Art Spiegelman Talks “What the %@&*! Happened to Comics?”

The author of Maus and the "father of the modern graphic novel" presented an illustrated history of comics at Harvard's Sanders Theatre on Friday.

art spiegelman

Art Spiegelman, Self-Portrait with Maus Mask, 1989. Copyright © 1989 by Art Spiegelman. Used by permission of the artist and The Wylie Agency LLC.

They call him “the father of the modern graphic novel,” but Art Spiegelman, best known as the Pulitzer Prize-winning author and artist of Maus: A Survivor’s Tale, “demands a DNA test.”

The iconic comic cartoonist presented at a lecture on Friday at Harvard’s Sanders Theatre titled “What the %@&*! Happened to Comics?” hosted by Celebrity Series of Boston. Spiegelman took the audience through an illustrated history of comics, from back when “comics were like Grand Theft Auto,” to his own discovery of Mad magazine, to what he thinks of today’s graphic novels.

Here are a few things we learned from Art Spiegelman’s talk:

There Are Comics, and Then There Are “Co-mix”

Instead of “comics,” Spiegelman prefers “co-mix,” art accompanied by brief text. By definition, he points out, a comic strip is a narrative of cartoons. And when Spiegelman talks about comics, he distinguishes them from works like that of pop artist Roy Lichtenstein, who, he says, “did no more for comics than [Andy] Warhol did for soup.”

Spiegelman also distinguishes between “sophisticated” and “unsophisticated” comics. Among the unsophisticated are the cheap comics his father bought him as a kid that “caused juvenile delinquency.” What then, were sophisticated comics? Well, “Little Lulu” and “Donald Duck,” unlike Marvel comics, he argues, possessed “shifts and emotion and soul searching.”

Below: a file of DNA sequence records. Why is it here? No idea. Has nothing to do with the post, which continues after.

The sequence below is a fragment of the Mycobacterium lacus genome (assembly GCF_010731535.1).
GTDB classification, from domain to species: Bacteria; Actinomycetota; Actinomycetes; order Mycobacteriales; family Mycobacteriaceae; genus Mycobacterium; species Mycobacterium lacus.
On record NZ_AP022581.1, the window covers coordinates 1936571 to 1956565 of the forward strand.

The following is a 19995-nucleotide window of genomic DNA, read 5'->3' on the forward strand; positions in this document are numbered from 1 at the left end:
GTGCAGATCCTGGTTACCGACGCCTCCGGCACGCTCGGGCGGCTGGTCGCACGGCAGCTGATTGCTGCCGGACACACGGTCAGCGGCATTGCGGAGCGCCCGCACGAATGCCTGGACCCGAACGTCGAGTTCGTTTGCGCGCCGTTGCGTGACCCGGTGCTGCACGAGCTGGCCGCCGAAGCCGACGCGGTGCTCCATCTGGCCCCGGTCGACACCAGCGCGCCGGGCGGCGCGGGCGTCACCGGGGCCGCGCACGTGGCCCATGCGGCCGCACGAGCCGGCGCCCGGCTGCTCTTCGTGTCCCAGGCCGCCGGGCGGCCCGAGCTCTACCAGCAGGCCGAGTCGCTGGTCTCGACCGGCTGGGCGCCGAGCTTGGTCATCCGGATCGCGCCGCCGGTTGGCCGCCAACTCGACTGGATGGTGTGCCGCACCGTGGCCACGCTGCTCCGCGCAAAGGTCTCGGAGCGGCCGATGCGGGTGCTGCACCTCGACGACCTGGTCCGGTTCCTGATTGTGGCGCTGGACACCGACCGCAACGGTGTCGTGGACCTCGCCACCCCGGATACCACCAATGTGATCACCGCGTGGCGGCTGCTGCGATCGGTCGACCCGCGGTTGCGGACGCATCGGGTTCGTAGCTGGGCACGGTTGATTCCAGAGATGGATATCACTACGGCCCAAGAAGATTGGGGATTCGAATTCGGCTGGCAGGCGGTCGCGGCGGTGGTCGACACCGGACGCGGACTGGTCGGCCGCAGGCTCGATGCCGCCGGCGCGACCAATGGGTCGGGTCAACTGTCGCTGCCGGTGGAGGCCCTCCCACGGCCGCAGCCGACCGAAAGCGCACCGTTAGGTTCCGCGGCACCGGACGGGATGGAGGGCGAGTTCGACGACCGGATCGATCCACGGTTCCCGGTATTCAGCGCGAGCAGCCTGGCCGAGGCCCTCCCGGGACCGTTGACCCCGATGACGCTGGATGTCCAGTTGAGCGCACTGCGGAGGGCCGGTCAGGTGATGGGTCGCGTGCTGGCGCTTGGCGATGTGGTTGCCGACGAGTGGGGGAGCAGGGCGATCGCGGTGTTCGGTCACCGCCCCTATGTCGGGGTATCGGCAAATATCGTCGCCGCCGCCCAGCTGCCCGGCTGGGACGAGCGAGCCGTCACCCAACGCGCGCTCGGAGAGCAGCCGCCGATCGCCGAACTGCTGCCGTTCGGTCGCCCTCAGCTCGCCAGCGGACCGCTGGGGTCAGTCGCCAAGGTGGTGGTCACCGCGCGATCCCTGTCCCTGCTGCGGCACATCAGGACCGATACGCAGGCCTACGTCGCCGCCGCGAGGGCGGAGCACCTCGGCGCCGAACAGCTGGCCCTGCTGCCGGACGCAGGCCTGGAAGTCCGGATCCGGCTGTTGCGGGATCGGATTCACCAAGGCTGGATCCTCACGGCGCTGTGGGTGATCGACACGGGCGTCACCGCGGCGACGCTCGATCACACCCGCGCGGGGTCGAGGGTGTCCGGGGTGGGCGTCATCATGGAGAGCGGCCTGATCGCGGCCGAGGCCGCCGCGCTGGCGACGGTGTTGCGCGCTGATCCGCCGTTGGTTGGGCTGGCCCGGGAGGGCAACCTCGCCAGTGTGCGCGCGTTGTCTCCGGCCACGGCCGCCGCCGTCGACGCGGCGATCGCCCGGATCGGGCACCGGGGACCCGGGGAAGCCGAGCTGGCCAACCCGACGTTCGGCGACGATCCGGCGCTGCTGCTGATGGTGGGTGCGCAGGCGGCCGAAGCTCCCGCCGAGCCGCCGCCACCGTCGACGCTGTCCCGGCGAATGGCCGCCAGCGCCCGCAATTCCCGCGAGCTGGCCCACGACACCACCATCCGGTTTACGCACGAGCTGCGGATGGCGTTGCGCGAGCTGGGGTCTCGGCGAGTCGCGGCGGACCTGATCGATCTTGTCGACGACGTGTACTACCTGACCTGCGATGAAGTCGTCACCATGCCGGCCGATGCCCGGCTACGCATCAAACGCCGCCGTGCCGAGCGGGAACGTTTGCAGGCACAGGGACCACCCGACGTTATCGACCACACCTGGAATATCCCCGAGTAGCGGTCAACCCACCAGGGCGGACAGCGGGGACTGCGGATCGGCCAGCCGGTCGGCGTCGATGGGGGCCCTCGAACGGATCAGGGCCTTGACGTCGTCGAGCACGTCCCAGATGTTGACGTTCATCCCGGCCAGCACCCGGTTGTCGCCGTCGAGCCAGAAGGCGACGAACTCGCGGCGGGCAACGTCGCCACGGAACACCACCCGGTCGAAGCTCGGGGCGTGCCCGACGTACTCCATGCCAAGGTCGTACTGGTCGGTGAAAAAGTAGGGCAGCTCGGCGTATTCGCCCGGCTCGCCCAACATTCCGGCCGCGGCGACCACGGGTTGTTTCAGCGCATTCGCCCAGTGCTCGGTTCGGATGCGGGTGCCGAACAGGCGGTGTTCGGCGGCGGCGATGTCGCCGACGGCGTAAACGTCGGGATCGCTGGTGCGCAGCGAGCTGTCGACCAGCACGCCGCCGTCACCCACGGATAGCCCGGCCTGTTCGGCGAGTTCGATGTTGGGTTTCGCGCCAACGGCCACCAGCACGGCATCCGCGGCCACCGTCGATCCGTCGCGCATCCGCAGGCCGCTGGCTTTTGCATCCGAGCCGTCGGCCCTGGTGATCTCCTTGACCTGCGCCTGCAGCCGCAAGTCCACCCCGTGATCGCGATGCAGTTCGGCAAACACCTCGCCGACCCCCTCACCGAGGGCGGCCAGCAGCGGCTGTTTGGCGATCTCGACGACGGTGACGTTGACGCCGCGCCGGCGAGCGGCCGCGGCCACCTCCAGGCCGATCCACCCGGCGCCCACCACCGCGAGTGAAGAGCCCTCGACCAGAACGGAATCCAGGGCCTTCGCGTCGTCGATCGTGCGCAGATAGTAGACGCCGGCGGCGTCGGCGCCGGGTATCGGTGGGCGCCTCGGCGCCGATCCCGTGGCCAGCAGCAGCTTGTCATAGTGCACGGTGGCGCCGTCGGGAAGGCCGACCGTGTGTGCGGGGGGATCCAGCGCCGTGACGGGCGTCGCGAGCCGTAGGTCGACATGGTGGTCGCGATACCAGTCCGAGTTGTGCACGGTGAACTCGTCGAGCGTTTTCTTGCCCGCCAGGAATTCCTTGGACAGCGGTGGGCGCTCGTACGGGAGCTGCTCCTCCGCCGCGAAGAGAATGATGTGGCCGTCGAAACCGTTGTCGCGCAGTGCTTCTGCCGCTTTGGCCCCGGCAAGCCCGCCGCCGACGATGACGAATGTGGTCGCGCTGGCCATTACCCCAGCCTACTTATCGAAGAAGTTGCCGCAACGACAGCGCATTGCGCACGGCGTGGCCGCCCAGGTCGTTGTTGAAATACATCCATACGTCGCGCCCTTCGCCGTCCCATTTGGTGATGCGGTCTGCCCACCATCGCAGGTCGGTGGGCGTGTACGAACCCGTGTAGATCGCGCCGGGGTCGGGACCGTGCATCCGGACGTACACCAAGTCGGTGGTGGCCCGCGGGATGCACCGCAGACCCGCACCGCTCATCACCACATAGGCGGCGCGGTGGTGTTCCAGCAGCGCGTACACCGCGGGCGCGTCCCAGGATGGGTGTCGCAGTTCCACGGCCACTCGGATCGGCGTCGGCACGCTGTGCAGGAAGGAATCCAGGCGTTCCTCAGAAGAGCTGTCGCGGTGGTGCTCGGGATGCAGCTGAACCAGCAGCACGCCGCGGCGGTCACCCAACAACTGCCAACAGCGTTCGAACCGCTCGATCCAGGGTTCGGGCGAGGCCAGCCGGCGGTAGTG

“Comics Are Time Turned into Space.”

For Spiegelman, a comic is all about the structure of the page. Sequencing, the arrangement of panels in the comic, give the story its past, present, and future.

Spiegelman himself is a master of this. In Maus, he seamlessly transitions between the present—a series of conversations between Art and his father, Vladek—to the past—Vladek’s experiences during the Holocaust.

“Remember, It’s Only Lines on Paper, Folks.”—Robert Crumb

“But of course, for a comic, they’re so much more,” says Spiegelman. Maus is a perfect example, and on Friday he showed other works that prove how powerful comics can be.

Take, for instance, Spiegelman’s many notable New Yorker covers over the years, including the magazine’s “In the Shadow of No Towers” 9/11 cover. On Friday, he discussed the cover he made for the February 15, 1993 issue. Depicting a Hasidic man kissing a black West Indian woman—referencing the 1991 Crown Heights riot—the work sparked plenty of controversy and commentary.

“The Future of Comics Is in the Past.”

After taking the audience through an illustrated history of comics—which spanned “Dick Tracy,” “Little Orphan Annie,” “Li’l Abner,” “Peanuts,” and the “critical mass” that comics hit in 2000—Spiegelman concluded that the “future of comics is in the past.”

The sentiment seems appropriate, since his work has always dealt with time and history. In one sequence shown in Friday’s presentation, Spiegelman showed himself in conversation with his own son, while quite literally “running from the shadow of a monument he built for his father.”

Will We Ever See a Movie Version of Maus?

Not if Spiegelman can help it. Despite the fiscal success of Marvel’s movies and critical acclaim for films like Persepolis, Spiegelman just doesn’t see a Maus movie maintaining the same soul and intricacies as the graphic novel has on paper.

“The book is encased in glass,” he says, “with a label that reads, ‘Break in case of economic emergency.'”